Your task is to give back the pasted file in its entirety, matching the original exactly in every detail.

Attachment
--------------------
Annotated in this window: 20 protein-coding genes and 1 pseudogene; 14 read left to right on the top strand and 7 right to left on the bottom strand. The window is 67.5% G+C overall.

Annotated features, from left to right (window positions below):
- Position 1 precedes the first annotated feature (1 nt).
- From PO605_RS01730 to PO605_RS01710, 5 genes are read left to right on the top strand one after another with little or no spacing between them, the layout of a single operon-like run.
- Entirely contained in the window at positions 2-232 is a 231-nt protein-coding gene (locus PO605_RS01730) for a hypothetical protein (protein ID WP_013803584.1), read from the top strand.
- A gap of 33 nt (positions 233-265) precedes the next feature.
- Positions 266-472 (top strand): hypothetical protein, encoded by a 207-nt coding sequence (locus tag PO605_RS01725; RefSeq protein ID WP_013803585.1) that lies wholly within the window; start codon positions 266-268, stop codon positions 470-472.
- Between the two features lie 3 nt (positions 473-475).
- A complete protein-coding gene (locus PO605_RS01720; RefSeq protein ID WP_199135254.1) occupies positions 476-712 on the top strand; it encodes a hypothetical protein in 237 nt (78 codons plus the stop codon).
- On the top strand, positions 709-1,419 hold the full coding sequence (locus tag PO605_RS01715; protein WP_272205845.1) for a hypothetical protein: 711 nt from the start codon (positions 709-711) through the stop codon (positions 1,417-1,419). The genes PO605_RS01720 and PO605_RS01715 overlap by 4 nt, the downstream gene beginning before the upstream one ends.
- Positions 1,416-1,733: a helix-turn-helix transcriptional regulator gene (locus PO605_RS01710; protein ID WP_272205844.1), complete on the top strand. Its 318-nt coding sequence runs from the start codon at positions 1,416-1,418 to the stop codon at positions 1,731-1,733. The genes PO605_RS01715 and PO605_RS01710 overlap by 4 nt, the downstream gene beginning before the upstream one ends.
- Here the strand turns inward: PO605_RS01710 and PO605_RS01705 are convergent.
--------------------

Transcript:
Annotated in this window: 20 protein-coding genes and 1 pseudogene; 14 read left to right on the top strand and 7 right to left on the bottom strand. The window is 67.5% G+C overall.

Annotated features, from left to right (window positions below):
- Position 1 precedes the first annotated feature (1 nt).
- From PO605_RS01730 to PO605_RS01710, 5 genes are read left to right on the top strand one after another with little or no spacing between them, the layout of a single operon-like run.
- Entirely contained in the window at positions 2-232 is a 231-nt protein-coding gene (locus PO605_RS01730) for a hypothetical protein (protein ID WP_013803584.1), read from the top strand.
- A gap of 33 nt (positions 233-265) precedes the next feature.
- Positions 266-472 (top strand): hypothetical protein, encoded by a 207-nt coding sequence (locus tag PO605_RS01725; RefSeq protein ID WP_013803585.1) that lies wholly within the window; start codon positions 266-268, stop codon positions 470-472.
- Between the two features lie 3 nt (positions 473-475).
- A complete protein-coding gene (locus PO605_RS01720; RefSeq protein ID WP_199135254.1) occupies positions 476-712 on the top strand; it encodes a hypothetical protein in 237 nt (78 codons plus the stop codon).
- On the top strand, positions 709-1,419 hold the full coding sequence (locus tag PO605_RS01715; protein WP_272205845.1) for a hypothetical protein: 711 nt from the start codon (positions 709-711) through the stop codon (positions 1,417-1,419). The genes PO605_RS01720 and PO605_RS01715 overlap by 4 nt, the downstream gene beginning before the upstream one ends.
- Positions 1,416-1,733: a helix-turn-helix transcriptional regulator gene (locus PO605_RS01710; protein ID WP_272205844.1), complete on the top strand. Its 318-nt coding sequence runs from the start codon at positions 1,416-1,418 to the stop codon at positions 1,731-1,733. The genes PO605_RS01715 and PO605_RS01710 overlap by 4 nt, the downstream gene beginning before the upstream one ends.
- Here the strand turns inward: PO605_RS01710 and PO605_RS01705 are convergent.